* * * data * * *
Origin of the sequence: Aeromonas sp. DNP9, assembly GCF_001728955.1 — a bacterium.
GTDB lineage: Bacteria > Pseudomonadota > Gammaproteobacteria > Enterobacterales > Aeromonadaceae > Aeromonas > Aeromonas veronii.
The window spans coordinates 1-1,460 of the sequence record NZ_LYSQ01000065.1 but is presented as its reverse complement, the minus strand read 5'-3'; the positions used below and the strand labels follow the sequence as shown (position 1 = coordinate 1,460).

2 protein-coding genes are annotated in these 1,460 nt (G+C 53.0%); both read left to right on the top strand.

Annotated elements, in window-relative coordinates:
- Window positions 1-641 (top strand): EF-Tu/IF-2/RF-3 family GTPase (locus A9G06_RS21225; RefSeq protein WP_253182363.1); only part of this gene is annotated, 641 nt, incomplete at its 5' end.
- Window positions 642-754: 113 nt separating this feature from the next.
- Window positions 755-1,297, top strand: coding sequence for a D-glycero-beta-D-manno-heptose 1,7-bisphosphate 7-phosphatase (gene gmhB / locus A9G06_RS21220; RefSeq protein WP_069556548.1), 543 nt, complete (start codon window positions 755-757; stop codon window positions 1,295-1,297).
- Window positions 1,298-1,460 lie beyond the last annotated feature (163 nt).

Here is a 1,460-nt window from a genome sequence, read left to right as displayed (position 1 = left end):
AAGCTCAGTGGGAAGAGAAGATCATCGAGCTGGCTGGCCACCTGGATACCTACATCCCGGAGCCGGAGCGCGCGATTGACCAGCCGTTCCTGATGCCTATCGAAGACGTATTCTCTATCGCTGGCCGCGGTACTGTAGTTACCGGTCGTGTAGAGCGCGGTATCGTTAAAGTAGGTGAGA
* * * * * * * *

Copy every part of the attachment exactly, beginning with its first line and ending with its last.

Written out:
Origin of the sequence: Aeromonas sp. DNP9, assembly GCF_001728955.1 — a bacterium.
GTDB lineage: Bacteria > Pseudomonadota > Gammaproteobacteria > Enterobacterales > Aeromonadaceae > Aeromonas > Aeromonas veronii.
The window spans coordinates 1-1,460 of the sequence record NZ_LYSQ01000065.1 but is presented as its reverse complement, the minus strand read 5'-3'; the positions used below and the strand labels follow the sequence as shown (position 1 = coordinate 1,460).

2 protein-coding genes are annotated in these 1,460 nt (G+C 53.0%); both read left to right on the top strand.

Annotated elements, in window-relative coordinates:
- Window positions 1-641 (top strand): EF-Tu/IF-2/RF-3 family GTPase (locus A9G06_RS21225; RefSeq protein WP_253182363.1); only part of this gene is annotated, 641 nt, incomplete at its 5' end.
- Window positions 642-754: 113 nt separating this feature from the next.
- Window positions 755-1,297, top strand: coding sequence for a D-glycero-beta-D-manno-heptose 1,7-bisphosphate 7-phosphatase (gene gmhB / locus A9G06_RS21220; RefSeq protein WP_069556548.1), 543 nt, complete (start codon window positions 755-757; stop codon window positions 1,295-1,297).
- Window positions 1,298-1,460 lie beyond the last annotated feature (163 nt).

Here is a 1,460-nt window from a genome sequence, read left to right as displayed (position 1 = left end):
AAGCTCAGTGGGAAGAGAAGATCATCGAGCTGGCTGGCCACCTGGATACCTACATCCCGGAGCCGGAGCGCGCGATTGACCAGCCGTTCCTGATGCCTATCGAAGACGTATTCTCTATCGCTGGCCGCGGTACTGTAGTTACCGGTCGTGTAGAGCGCGGTATCGTTAAAGTAGGTGAGA